Jungbluth, Niels; Meili, Christoph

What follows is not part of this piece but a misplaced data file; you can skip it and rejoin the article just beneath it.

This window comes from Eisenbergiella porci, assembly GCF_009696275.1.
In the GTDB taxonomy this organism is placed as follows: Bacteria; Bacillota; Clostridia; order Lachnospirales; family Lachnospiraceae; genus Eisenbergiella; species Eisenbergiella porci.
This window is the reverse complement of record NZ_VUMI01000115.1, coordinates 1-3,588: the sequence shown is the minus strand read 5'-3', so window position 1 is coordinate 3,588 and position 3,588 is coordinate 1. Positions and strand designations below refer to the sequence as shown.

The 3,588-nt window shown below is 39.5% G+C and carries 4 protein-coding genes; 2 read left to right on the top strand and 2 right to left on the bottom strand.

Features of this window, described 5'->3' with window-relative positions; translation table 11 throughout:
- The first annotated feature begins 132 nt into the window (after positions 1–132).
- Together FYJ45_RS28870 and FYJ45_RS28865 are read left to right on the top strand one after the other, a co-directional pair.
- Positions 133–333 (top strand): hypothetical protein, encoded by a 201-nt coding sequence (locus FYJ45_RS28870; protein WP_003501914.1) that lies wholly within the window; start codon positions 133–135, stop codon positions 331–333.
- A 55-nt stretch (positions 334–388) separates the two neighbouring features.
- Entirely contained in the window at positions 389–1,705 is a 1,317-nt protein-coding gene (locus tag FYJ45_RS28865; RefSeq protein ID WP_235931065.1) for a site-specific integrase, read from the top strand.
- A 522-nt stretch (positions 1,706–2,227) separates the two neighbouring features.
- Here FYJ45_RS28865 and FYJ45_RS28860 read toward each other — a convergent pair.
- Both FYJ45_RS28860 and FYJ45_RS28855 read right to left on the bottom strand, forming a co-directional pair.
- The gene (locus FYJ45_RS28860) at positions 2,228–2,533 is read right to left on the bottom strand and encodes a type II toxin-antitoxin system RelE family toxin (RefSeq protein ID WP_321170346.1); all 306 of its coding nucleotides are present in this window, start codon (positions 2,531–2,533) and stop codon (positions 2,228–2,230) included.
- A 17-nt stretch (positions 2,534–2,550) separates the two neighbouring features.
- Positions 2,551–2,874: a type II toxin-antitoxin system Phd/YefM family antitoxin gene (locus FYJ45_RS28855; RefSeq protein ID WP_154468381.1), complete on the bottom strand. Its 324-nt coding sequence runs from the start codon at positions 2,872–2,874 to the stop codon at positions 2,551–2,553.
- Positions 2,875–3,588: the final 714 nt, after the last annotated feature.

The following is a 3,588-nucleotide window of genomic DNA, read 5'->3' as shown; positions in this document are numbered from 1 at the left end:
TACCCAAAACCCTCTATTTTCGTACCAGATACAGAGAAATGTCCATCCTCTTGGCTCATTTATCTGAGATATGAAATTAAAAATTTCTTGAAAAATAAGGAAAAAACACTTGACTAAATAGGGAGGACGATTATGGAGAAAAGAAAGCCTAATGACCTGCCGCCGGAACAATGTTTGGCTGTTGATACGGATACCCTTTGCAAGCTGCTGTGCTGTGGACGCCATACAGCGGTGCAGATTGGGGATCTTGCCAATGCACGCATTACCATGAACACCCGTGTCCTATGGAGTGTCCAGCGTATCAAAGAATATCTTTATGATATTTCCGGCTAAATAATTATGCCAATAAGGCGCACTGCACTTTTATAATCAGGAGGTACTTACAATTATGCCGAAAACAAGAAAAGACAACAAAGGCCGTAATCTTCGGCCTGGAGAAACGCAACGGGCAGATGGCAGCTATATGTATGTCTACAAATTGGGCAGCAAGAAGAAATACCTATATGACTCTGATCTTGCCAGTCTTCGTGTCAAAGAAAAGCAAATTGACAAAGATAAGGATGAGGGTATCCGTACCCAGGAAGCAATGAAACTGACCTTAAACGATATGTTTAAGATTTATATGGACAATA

Knowing the carbon footprint of one’s personal lifestyle is a prerequisite for reducing this impact in the right places. To reach a wide audience with varying degrees of knowledge about environmental issues, it is necessary to make compromises between level of detail, scientific robustness, and user-friendliness. The German office of the world wide fund for nature (WWF) recently updated such a carbon footprint calculator using data from ESU-services and the Global Footprint Network (GFN). For communication, the unit “planets necessary, if all people would have the same consumption pattern” is preferred. However, in the background, values in tonnes of CO2-equivalents released per person and year are calculated. For this decision, the following arguments were discussed: Pro: – Focus on a major problem that is globally not yet solved. – Statement becomes clearer: fossil fuels need to stay in the ground – Amount in tons and result in planets can be visualised and are both better understood by the public than values derived from aggregated LCIA-scores. Contra: – Less environmental impact categories are covered, e.g. impacts due to toxicity are neglected. – Disputable recommendations like to use electricity from nuclear energy instead of renewables result from this choice. Some lessons learned from user feedback: – Footprint calculators are an important vehicle for awareness rising. – The user shall not be left alone with the results. There is need for specific tips and an invitation to change and motivate others to follow. – Visualisation of results is key – Focus on relevant recommendations, instead of distracting with easy tasks that create ecological rebound effects. – Formulate recommendations positive Relevant recommendations for average German inhabitants are: – Enjoy commuting by train or bike. – Enjoy holidays in your country or nearby. – Motivate your landlord to change to renewable energy for heating. – Include more plant-based foods in your diet.